The good old Kiwi summer
Summers in New Zealand are synonymous with sun, swimming, and sizzling barbecues. My childhood summers were typical of any other 1980’s kiwi kid; playing gutterball and bullrush, eating Mr Whippy ice creams after chasing the truck around the block, and playing cricket in front of a rubbish bin with every other child on the street.
Everyone knew their neighbours, so backyard barbies were common, with each family taking a turn hosting. Whenever it was our turn, my parents would scorch each piece of meat to within an inch of it’s life, and never cooked steak any other way.
In turn, that was how I thought meat should be cooked, and I never thought anything of it until I got older. My first job was washing dishes at the local steakhouse, and after a week of working there, they offered me my first staff lunch (steak & chips). When I told them them I wanted it well done, they looked at me like I committed a criminal offense. I then proceeded to be given a lesson on the different degrees of cooking steak.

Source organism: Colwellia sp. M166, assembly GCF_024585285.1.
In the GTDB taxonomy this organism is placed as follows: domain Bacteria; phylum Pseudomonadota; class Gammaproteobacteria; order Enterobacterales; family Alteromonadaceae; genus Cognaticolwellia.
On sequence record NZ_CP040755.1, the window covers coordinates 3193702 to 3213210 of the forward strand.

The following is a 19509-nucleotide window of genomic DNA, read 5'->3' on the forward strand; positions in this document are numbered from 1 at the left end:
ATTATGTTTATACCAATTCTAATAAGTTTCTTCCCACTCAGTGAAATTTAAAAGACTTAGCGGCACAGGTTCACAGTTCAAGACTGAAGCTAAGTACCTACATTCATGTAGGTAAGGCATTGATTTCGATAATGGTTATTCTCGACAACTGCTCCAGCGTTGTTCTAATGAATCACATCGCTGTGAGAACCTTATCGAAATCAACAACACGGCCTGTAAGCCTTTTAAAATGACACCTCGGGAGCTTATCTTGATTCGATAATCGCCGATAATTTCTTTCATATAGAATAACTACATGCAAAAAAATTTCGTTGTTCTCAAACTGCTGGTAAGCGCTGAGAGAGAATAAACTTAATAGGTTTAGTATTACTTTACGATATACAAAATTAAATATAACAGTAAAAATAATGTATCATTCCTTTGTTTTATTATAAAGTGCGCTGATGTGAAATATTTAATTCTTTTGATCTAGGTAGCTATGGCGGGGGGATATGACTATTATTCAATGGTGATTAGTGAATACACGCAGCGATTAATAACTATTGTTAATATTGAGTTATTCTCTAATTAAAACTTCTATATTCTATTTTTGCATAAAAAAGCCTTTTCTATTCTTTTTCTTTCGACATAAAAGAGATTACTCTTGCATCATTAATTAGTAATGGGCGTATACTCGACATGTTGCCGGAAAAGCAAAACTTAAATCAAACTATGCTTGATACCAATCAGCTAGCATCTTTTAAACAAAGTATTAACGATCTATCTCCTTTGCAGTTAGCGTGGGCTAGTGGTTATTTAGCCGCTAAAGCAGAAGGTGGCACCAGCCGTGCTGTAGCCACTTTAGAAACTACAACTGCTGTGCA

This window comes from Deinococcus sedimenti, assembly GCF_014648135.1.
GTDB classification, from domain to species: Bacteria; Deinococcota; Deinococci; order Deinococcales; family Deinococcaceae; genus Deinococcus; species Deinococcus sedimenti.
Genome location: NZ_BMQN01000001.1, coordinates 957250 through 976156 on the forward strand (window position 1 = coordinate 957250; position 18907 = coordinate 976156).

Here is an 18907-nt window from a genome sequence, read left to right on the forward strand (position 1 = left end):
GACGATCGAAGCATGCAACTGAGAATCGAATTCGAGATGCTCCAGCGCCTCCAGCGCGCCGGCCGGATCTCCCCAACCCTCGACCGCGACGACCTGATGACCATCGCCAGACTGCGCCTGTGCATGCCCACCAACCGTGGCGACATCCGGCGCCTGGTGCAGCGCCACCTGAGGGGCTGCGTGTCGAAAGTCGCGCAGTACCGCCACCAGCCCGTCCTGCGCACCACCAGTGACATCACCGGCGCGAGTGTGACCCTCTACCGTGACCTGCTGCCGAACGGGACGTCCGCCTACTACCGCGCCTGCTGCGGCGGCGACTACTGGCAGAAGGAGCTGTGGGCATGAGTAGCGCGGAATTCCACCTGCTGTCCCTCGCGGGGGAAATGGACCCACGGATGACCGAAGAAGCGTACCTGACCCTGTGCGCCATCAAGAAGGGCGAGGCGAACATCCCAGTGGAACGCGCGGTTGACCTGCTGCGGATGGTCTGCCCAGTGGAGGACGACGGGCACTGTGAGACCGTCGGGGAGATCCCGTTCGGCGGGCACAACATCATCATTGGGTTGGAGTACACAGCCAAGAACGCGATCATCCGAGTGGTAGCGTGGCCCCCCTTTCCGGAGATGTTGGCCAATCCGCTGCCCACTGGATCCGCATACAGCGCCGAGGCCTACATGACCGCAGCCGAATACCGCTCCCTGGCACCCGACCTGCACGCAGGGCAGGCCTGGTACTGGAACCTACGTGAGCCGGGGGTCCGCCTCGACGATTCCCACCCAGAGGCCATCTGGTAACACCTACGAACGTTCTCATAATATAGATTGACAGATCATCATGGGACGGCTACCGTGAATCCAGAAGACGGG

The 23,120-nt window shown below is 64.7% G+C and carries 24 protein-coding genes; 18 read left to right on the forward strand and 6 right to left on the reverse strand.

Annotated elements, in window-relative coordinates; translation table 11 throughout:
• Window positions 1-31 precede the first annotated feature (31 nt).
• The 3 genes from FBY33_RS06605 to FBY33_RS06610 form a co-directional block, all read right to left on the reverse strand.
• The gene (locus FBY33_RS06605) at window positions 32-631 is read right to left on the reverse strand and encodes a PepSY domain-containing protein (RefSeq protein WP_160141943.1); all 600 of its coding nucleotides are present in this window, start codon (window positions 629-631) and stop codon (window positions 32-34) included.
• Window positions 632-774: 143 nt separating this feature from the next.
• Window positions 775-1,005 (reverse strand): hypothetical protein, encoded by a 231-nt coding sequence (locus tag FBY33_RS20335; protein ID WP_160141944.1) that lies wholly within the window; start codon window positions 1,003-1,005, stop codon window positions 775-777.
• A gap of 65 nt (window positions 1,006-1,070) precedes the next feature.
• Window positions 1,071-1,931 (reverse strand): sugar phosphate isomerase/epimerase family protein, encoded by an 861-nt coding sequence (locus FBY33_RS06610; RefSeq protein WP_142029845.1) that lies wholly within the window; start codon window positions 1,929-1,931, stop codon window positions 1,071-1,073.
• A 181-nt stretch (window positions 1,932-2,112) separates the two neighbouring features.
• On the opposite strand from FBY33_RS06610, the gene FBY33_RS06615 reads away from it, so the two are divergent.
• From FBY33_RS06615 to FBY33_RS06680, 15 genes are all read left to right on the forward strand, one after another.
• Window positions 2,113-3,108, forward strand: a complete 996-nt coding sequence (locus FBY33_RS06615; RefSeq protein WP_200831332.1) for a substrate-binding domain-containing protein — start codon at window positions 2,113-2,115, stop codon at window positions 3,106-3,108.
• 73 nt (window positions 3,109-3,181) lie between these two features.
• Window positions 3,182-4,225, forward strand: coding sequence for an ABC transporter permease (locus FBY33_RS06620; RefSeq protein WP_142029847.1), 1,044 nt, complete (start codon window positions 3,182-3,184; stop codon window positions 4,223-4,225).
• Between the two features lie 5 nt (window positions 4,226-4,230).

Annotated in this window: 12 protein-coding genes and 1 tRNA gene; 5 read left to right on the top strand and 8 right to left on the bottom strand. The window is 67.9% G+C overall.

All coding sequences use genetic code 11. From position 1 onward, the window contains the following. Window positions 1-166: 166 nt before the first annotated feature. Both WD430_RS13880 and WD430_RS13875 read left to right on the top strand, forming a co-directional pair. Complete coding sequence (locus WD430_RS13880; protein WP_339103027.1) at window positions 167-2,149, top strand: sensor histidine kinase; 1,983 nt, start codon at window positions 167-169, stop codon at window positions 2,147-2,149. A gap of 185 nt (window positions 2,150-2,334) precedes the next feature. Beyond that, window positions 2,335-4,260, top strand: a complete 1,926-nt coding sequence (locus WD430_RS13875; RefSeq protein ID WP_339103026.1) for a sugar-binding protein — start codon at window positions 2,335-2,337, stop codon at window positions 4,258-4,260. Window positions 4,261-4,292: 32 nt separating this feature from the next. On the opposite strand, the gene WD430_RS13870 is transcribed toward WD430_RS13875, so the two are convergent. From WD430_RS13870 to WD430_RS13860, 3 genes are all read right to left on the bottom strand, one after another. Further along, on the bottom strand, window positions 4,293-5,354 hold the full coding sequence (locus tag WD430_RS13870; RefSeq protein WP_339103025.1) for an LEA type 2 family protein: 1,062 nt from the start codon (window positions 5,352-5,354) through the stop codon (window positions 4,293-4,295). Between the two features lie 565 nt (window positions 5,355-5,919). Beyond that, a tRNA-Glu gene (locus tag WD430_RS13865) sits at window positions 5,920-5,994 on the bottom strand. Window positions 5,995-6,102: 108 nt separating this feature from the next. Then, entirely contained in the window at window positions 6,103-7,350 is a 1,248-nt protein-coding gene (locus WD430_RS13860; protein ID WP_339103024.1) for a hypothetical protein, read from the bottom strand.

I didn’t quite understand it fully at that time, but a few years later I got a job as a chef; the amount of times that a customer argued the steak was over/under cooked was astonishing. It took me a while to understand that how you have steak is a matter of personal preference and choice, and at the end of the day, the person that has the most control is the one doing the cooking.
Have it your way
Deciding how to use social media for business is a lot like choosing how to cook your steak. Do you just want to dabble and use a bit of Facebook and Twitter? Then you’ll just want the 2-3 minute, rare steak. If you really want to get something to dig your teeth into, and try a whole heap of tools that social media has to offer, you better give your steak an extra 4 minutes on each side.
There is no right or wrong way; social media is your steak to cook as you please. The main thing is that you enjoy it when it’s done.
What’s your recipe for success with social media?